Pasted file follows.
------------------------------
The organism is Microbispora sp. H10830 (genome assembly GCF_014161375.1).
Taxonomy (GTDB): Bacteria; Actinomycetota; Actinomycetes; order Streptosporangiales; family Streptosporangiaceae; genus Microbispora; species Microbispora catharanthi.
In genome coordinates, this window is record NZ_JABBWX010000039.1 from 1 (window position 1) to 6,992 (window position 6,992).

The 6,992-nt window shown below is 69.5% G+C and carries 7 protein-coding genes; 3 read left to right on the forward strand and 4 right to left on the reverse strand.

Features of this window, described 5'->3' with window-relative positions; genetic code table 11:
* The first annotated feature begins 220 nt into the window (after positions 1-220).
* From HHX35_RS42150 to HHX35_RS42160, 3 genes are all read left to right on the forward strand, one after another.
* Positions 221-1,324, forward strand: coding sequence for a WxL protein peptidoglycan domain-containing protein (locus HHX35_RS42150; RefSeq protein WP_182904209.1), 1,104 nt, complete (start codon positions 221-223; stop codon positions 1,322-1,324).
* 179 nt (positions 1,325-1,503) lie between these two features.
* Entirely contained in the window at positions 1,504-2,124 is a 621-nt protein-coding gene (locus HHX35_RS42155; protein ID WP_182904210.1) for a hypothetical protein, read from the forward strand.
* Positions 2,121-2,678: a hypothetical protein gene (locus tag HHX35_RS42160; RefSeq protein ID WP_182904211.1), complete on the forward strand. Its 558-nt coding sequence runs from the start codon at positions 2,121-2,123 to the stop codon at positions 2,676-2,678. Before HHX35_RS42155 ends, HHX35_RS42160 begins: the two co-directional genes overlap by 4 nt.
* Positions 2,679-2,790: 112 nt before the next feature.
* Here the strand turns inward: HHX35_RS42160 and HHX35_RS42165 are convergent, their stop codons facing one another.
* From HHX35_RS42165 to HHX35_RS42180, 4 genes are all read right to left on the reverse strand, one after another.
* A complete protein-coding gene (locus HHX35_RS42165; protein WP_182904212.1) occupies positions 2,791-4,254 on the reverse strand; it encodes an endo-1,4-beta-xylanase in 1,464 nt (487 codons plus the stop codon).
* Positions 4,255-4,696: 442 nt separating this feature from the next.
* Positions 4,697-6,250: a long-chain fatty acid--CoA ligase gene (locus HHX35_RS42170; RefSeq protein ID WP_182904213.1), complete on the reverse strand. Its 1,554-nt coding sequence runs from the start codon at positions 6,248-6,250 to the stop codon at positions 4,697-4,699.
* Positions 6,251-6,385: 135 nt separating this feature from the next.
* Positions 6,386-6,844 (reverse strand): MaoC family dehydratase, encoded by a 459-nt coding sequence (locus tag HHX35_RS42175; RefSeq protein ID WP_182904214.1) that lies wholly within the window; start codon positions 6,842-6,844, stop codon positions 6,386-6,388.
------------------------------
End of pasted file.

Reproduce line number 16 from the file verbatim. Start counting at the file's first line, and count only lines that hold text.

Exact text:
* Positions 4,255-4,696: 442 nt separating this feature from the next.